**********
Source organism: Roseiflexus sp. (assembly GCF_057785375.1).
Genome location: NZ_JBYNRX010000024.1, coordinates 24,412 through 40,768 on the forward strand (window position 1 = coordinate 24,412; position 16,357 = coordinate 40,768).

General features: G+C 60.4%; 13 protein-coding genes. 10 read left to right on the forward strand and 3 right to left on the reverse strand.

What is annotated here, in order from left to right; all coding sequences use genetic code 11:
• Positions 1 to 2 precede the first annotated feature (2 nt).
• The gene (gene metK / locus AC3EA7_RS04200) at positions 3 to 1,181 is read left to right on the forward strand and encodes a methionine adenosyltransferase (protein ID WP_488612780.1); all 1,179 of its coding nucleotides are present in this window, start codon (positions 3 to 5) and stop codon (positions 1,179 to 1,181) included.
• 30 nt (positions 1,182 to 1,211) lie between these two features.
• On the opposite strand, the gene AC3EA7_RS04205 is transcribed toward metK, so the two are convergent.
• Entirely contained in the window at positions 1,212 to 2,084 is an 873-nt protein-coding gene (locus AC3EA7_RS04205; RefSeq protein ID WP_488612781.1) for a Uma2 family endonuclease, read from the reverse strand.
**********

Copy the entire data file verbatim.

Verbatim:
Source organism: Roseiflexus sp. (assembly GCF_057785375.1).
Genome location: NZ_JBYNRX010000024.1, coordinates 24,412 through 40,768 on the forward strand (window position 1 = coordinate 24,412; position 16,357 = coordinate 40,768).

General features: G+C 60.4%; 13 protein-coding genes. 10 read left to right on the forward strand and 3 right to left on the reverse strand.

What is annotated here, in order from left to right; all coding sequences use genetic code 11:
• Positions 1 to 2 precede the first annotated feature (2 nt).
• The gene (gene metK / locus AC3EA7_RS04200) at positions 3 to 1,181 is read left to right on the forward strand and encodes a methionine adenosyltransferase (protein ID WP_488612780.1); all 1,179 of its coding nucleotides are present in this window, start codon (positions 3 to 5) and stop codon (positions 1,179 to 1,181) included.
• 30 nt (positions 1,182 to 1,211) lie between these two features.
• On the opposite strand, the gene AC3EA7_RS04205 is transcribed toward metK, so the two are convergent.
• Entirely contained in the window at positions 1,212 to 2,084 is an 873-nt protein-coding gene (locus AC3EA7_RS04205; RefSeq protein ID WP_488612781.1) for a Uma2 family endonuclease, read from the reverse strand.